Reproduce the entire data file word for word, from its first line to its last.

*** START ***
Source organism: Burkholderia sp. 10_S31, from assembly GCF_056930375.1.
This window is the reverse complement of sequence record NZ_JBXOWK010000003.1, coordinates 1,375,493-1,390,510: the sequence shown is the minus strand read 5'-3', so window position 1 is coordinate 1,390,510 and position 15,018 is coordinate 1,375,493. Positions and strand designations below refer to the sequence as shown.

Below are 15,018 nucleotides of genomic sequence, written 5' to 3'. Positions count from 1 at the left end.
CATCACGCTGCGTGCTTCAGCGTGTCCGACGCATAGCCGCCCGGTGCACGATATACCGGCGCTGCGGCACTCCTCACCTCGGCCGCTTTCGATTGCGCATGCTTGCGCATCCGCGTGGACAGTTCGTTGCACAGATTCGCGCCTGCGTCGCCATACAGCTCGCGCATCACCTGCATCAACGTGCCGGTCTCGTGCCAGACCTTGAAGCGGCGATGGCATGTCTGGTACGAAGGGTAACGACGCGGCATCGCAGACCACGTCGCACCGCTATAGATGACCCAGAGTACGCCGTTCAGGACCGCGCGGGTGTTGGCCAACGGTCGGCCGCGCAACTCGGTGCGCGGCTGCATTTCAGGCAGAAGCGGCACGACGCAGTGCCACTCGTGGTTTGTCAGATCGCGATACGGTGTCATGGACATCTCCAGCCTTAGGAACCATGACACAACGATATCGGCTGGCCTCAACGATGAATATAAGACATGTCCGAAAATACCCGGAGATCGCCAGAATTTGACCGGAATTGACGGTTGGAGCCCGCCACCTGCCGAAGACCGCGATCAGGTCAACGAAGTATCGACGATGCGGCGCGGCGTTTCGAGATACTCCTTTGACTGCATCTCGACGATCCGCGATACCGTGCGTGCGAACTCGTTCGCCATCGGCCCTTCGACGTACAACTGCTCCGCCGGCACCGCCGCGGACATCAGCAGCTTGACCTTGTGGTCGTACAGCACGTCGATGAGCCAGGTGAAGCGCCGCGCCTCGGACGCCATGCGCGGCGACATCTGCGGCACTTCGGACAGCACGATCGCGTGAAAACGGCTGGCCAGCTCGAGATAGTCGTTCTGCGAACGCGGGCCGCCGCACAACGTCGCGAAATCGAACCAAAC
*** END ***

Source organism: Burkholderia sp. 10_S31, from assembly GCF_056930375.1.
This window is the reverse complement of sequence record NZ_JBXOWK010000003.1, coordinates 1,375,493-1,390,510: the sequence shown is the minus strand read 5'-3', so window position 1 is coordinate 1,390,510 and position 15,018 is coordinate 1,375,493. Positions and strand designations below refer to the sequence as shown.

Below are 15,018 nucleotides of genomic sequence, written 5' to 3'. Positions count from 1 at the left end.
CATCACGCTGCGTGCTTCAGCGTGTCCGACGCATAGCCGCCCGGTGCACGATATACCGGCGCTGCGGCACTCCTCACCTCGGCCGCTTTCGATTGCGCATGCTTGCGCATCCGCGTGGACAGTTCGTTGCACAGATTCGCGCCTGCGTCGCCATACAGCTCGCGCATCACCTGCATCAACGTGCCGGTCTCGTGCCAGACCTTGAAGCGGCGATGGCATGTCTGGTACGAAGGGTAACGACGCGGCATCGCAGACCACGTCGCACCGCTATAGATGACCCAGAGTACGCCGTTCAGGACCGCGCGGGTGTTGGCCAACGGTCGGCCGCGCAACTCGGTGCGCGGCTGCATTTCAGGCAGAAGCGGCACGACGCAGTGCCACTCGTGGTTTGTCAGATCGCGATACGGTGTCATGGACATCTCCAGCCTTAGGAACCATGACACAACGATATCGGCTGGCCTCAACGATGAATATAAGACATGTCCGAAAATACCCGGAGATCGCCAGAATTTGACCGGAATTGACGGTTGGAGCCCGCCACCTGCCGAAGACCGCGATCAGGTCAACGAAGTATCGACGATGCGGCGCGGCGTTTCGAGATACTCCTTTGACTGCATCTCGACGATCCGCGATACCGTGCGTGCGAACTCGTTCGCCATCGGCCCTTCGACGTACAACTGCTCCGCCGGCACCGCCGCGGACATCAGCAGCTTGACCTTGTGGTCGTACAGCACGTCGATGAGCCAGGTGAAGCGCCGCGCCTCGGACGCCATGCGCGGCGACATCTGCGGCACTTCGGACAGCACGATCGCGTGAAAACGGCTGGCCAGCTCGAGATAGTCGTTCTGCGAACGCGGGCCGCCGCACAACGTCGCGAAATCGAACCAAAC